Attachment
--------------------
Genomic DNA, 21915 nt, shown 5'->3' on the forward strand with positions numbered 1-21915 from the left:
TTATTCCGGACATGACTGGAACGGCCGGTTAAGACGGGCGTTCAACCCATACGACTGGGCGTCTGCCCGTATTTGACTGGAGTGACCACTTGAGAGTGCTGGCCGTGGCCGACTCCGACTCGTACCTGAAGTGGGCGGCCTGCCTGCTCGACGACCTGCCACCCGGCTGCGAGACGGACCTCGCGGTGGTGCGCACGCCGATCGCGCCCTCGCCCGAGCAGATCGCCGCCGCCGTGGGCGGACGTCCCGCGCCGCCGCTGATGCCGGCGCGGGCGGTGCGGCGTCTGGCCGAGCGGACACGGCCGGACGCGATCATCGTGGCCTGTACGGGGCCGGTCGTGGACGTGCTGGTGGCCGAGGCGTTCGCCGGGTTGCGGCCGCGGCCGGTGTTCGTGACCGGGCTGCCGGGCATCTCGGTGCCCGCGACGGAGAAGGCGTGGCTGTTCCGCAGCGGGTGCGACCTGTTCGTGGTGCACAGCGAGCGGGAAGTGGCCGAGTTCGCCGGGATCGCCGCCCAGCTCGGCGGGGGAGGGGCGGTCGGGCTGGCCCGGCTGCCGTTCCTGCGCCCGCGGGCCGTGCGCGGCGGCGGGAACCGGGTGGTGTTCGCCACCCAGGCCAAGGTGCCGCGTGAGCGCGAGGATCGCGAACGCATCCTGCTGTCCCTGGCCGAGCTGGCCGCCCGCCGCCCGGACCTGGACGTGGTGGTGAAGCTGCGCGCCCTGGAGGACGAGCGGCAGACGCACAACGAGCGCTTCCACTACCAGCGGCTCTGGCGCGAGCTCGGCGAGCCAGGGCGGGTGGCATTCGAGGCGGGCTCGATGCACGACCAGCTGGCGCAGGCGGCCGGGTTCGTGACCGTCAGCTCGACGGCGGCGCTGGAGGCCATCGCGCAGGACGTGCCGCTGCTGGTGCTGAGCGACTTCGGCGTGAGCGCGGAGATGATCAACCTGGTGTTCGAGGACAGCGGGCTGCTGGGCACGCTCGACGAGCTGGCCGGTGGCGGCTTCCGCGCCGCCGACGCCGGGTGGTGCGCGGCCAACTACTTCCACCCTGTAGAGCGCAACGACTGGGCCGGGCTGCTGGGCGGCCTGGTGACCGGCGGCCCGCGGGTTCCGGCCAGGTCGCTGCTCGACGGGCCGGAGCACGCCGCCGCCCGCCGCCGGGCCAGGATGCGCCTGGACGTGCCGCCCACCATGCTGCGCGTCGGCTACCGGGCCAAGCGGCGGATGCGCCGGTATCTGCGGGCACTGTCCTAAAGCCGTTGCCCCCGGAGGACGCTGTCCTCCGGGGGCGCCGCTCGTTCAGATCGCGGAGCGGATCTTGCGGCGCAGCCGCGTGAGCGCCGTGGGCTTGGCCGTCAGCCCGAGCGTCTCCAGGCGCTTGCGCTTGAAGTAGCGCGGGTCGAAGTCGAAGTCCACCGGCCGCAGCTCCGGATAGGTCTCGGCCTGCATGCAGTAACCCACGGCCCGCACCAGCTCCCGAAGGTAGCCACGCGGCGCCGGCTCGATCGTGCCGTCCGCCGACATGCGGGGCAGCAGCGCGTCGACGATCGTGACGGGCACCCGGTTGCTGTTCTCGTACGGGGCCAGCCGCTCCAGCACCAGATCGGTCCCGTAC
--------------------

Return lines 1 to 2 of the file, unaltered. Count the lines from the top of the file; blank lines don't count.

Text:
Genomic DNA, 21915 nt, shown 5'->3' on the forward strand with positions numbered 1-21915 from the left:
TTATTCCGGACATGACTGGAACGGCCGGTTAAGACGGGCGTTCAACCCATACGACTGGGCGTCTGCCCGTATTTGACTGGAGTGACCACTTGAGAGTGCTGGCCGTGGCCGACTCCGACTCGTACCTGAAGTGGGCGGCCTGCCTGCTCGACGACCTGCCACCCGGCTGCGAGACGGACCTCGCGGTGGTGCGCACGCCGATCGCGCCCTCGCCCGAGCAGATCGCCGCCGCCGTGGGCGGACGTCCCGCGCCGCCGCTGATGCCGGCGCGGGCGGTGCGGCGTCTGGCCGAGCGGACACGGCCGGACGCGATCATCGTGGCCTGTACGGGGCCGGTCGTGGACGTGCTGGTGGCCGAGGCGTTCGCCGGGTTGCGGCCGCGGCCGGTGTTCGTGACCGGGCTGCCGGGCATCTCGGTGCCCGCGACGGAGAAGGCGTGGCTGTTCCGCAGCGGGTGCGACCTGTTCGTGGTGCACAGCGAGCGGGAAGTGGCCGAGTTCGCCGGGATCGCCGCCCAGCTCGGCGGGGGAGGGGCGGTCGGGCTGGCCCGGCTGCCGTTCCTGCGCCCGCGGGCCGTGCGCGGCGGCGGGAACCGGGTGGTGTTCGCCACCCAGGCCAAGGTGCCGCGTGAGCGCGAGGATCGCGAACGCATCCTGCTGTCCCTGGCCGAGCTGGCCGCCCGCCGCCCGGACCTGGACGTGGTGGTGAAGCTGCGCGCCCTGGAGGACGAGCGGCAGACGCACAACGAGCGCTTCCACTACCAGCGGCTCTGGCGCGAGCTCGGCGAGCCAGGGCGGGTGGCATTCGAGGCGGGCTCGATGCACGACCAGCTGGCGCAGGCGGCCGGGTTCGTGACCGTCAGCTCGACGGCGGCGCTGGAGGCCATCGCGCAGGACGTGCCGCTGCTGGTGCTGAGCGACTTCGGCGTGAGCGCGGAGATGATCAACCTGGTGTTCGAGGACAGCGGGCTGCTGGGCACGCTCGACGAGCTGGCCGGTGGCGGCTTCCGCGCCGCCGACGCCGGGTGGTGCGCGGCCAACTACTTCCACCCTGTAGAGCGCAACGACTGGGCCGGGCTGCTGGGCGGCCTGGTGACCGGCGGCCCGCGGGTTCCGGCCAGGTCGCTGCTCGACGGGCCGGAGCACGCCGCCGCCCGCCGCCGGGCCAGGATGCGCCTGGACGTGCCGCCCACCATGCTGCGCGTCGGCTACCGGGCCAAGCGGCGGATGCGCCGGTATCTGCGGGCACTGTCCTAAAGCCGTTGCCCCCGGAGGACGCTGTCCTCCGGGGGCGCCGCTCGTTCAGATCGCGGAGCGGATCTTGCGGCGCAGCCGCGTGAGCGCCGTGGGCTTGGCCGTCAGCCCGAGCGTCTCCAGGCGCTTGCGCTTGAAGTAGCGCGGGTCGAAGTCGAAGTCCACCGGCCGCAGCTCCGGATAGGTCTCGGCCTGCATGCAGTAACCCACGGCCCGCACCAGCTCCCGAAGGTAGCCACGCGGCGCCGGCTCGATCGTGCCGTCCGCCGACATGCGGGGCAGCAGCGCGTCGACGATCGTGACGGGCACCCGGTTGCTGTTCTCGTACGGGGCCAGCCGCTCCAGCACCAGATCGGTCCCGTAC